n Conflict Trends - Youth-led peace caravans and inter-community peacebuilding among pastoralists in North-western Kenya

Volume 2012, Issue 4
  • ISSN : 1561-9818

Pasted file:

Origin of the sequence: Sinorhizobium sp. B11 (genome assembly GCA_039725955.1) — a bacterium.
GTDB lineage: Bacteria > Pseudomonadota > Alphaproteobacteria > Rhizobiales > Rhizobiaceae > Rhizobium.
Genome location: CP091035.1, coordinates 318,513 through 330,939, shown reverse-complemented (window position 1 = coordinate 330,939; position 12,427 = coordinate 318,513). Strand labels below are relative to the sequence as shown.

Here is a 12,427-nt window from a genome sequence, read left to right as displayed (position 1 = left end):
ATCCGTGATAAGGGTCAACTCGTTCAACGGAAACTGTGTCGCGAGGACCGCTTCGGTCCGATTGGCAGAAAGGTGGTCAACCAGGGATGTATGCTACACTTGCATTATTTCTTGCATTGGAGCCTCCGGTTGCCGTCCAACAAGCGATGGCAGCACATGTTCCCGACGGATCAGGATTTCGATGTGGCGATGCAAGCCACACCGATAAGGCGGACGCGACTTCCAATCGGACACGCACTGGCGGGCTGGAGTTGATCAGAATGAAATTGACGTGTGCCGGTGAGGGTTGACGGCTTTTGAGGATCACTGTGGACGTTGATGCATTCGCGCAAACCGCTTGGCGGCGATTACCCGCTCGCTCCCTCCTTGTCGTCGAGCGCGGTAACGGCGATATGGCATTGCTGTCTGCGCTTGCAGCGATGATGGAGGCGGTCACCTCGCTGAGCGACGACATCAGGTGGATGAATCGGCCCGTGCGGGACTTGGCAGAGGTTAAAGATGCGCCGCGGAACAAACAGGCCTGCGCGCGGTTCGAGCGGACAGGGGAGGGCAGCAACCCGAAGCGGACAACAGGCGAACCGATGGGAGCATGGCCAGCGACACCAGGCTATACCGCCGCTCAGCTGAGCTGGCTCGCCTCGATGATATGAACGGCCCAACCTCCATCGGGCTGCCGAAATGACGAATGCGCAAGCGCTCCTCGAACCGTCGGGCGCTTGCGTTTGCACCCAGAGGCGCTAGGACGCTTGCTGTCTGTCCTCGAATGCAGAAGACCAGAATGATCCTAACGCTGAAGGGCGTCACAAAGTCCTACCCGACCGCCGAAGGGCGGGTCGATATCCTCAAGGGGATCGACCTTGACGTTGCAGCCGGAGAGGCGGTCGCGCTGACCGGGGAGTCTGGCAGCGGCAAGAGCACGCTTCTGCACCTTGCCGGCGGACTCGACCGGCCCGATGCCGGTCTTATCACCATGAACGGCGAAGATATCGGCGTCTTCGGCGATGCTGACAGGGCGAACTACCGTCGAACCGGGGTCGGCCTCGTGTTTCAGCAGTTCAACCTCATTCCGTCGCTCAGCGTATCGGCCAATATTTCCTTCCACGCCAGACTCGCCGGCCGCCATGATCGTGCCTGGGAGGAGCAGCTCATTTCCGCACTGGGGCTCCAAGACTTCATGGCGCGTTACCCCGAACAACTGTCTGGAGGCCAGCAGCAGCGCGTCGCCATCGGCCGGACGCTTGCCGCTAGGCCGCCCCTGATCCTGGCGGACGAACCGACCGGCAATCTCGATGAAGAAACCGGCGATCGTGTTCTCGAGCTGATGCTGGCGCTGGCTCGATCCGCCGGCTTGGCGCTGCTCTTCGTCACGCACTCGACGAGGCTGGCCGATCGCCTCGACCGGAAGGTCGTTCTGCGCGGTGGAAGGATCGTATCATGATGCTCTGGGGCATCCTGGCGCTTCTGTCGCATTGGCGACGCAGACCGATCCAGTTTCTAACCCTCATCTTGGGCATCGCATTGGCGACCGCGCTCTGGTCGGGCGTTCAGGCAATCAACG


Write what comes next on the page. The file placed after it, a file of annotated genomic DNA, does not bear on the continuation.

North-western Kenya has been a theatre of violent conflict pitting the Pokot, Samburu and Turkana communities against each other. It is a fierce and deadly competition. The causes are a combination of diminishing pasture and water resources, the proliferation of small arms and light weapons, political incitement, disputes over land and ethnic boundaries, the absence of adequate state security and the commercialisation of cattle raiding. This has led to a state of helplessness in many pastoralist households. They have been violently deprived of their source of livelihoods (cattle), many have lost their lives and many more are living in destitution in trading centres such as Baragoi in Samburu, Chemolingot in Pokot and Kapedo in Turkana. The frontline participation of thousands of youth from these communities in violent conflict has been blamed on their lack of education and high unemployment. There is also a cultural requirement that young men participate in cattle raids against neighbouring communities to enhance their status in society. The raided cattle are sometimes used to pay bride wealth in marriage which moves the young man up the social status ladder.

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